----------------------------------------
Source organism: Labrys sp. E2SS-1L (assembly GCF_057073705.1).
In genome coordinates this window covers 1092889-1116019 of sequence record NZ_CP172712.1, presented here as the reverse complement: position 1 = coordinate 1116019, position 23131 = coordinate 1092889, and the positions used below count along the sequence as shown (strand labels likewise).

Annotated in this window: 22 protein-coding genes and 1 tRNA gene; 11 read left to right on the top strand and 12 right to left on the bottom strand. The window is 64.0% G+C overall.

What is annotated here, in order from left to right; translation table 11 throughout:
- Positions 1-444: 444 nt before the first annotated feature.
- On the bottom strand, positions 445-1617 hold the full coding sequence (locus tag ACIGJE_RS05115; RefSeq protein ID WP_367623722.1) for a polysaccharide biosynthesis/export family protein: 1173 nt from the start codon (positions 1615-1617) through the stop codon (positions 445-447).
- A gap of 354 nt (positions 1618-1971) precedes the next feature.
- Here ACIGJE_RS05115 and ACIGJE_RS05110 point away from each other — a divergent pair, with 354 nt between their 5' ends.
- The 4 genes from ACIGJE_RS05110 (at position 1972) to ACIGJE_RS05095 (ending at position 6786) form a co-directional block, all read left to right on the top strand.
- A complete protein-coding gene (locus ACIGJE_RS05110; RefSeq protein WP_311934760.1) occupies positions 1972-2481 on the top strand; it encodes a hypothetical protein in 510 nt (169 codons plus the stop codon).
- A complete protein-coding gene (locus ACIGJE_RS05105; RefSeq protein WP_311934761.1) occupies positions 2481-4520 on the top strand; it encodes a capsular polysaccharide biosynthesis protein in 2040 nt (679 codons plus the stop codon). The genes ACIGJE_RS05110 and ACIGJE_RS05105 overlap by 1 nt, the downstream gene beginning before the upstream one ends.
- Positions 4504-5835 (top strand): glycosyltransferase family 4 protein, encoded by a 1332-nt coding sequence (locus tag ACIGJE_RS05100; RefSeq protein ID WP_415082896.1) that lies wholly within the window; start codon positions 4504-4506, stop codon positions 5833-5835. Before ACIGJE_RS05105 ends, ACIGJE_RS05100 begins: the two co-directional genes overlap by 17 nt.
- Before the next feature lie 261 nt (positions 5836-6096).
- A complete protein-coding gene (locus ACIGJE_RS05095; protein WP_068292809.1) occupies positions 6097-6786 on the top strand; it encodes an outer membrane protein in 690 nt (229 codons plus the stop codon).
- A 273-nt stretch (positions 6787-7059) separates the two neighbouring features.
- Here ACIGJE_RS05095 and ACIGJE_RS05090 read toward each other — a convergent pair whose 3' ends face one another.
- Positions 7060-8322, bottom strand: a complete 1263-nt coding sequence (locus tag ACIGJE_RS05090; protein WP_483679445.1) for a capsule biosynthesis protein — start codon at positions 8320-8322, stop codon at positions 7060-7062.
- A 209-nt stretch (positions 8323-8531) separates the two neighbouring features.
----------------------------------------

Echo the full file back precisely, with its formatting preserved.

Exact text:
Source organism: Labrys sp. E2SS-1L (assembly GCF_057073705.1).
In genome coordinates this window covers 1092889-1116019 of sequence record NZ_CP172712.1, presented here as the reverse complement: position 1 = coordinate 1116019, position 23131 = coordinate 1092889, and the positions used below count along the sequence as shown (strand labels likewise).

Annotated in this window: 22 protein-coding genes and 1 tRNA gene; 11 read left to right on the top strand and 12 right to left on the bottom strand. The window is 64.0% G+C overall.

What is annotated here, in order from left to right; translation table 11 throughout:
- Positions 1-444: 444 nt before the first annotated feature.
- On the bottom strand, positions 445-1617 hold the full coding sequence (locus tag ACIGJE_RS05115; RefSeq protein ID WP_367623722.1) for a polysaccharide biosynthesis/export family protein: 1173 nt from the start codon (positions 1615-1617) through the stop codon (positions 445-447).
- A gap of 354 nt (positions 1618-1971) precedes the next feature.
- Here ACIGJE_RS05115 and ACIGJE_RS05110 point away from each other — a divergent pair, with 354 nt between their 5' ends.
- The 4 genes from ACIGJE_RS05110 (at position 1972) to ACIGJE_RS05095 (ending at position 6786) form a co-directional block, all read left to right on the top strand.
- A complete protein-coding gene (locus ACIGJE_RS05110; RefSeq protein WP_311934760.1) occupies positions 1972-2481 on the top strand; it encodes a hypothetical protein in 510 nt (169 codons plus the stop codon).
- A complete protein-coding gene (locus ACIGJE_RS05105; RefSeq protein WP_311934761.1) occupies positions 2481-4520 on the top strand; it encodes a capsular polysaccharide biosynthesis protein in 2040 nt (679 codons plus the stop codon). The genes ACIGJE_RS05110 and ACIGJE_RS05105 overlap by 1 nt, the downstream gene beginning before the upstream one ends.
- Positions 4504-5835 (top strand): glycosyltransferase family 4 protein, encoded by a 1332-nt coding sequence (locus tag ACIGJE_RS05100; RefSeq protein ID WP_415082896.1) that lies wholly within the window; start codon positions 4504-4506, stop codon positions 5833-5835. Before ACIGJE_RS05105 ends, ACIGJE_RS05100 begins: the two co-directional genes overlap by 17 nt.
- Before the next feature lie 261 nt (positions 5836-6096).
- A complete protein-coding gene (locus ACIGJE_RS05095; protein WP_068292809.1) occupies positions 6097-6786 on the top strand; it encodes an outer membrane protein in 690 nt (229 codons plus the stop codon).
- A 273-nt stretch (positions 6787-7059) separates the two neighbouring features.
- Here ACIGJE_RS05095 and ACIGJE_RS05090 read toward each other — a convergent pair whose 3' ends face one another.
- Positions 7060-8322, bottom strand: a complete 1263-nt coding sequence (locus tag ACIGJE_RS05090; protein WP_483679445.1) for a capsule biosynthesis protein — start codon at positions 8320-8322, stop codon at positions 7060-7062.
- A 209-nt stretch (positions 8323-8531) separates the two neighbouring features.